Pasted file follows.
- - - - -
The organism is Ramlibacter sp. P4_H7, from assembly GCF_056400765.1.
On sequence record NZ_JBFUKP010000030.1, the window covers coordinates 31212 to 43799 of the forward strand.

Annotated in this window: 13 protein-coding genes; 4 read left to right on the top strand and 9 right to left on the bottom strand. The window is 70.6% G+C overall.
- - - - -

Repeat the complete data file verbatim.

The organism is Ramlibacter sp. P4_H7, from assembly GCF_056400765.1.
On sequence record NZ_JBFUKP010000030.1, the window covers coordinates 31212 to 43799 of the forward strand.

Annotated in this window: 13 protein-coding genes; 4 read left to right on the top strand and 9 right to left on the bottom strand. The window is 70.6% G+C overall.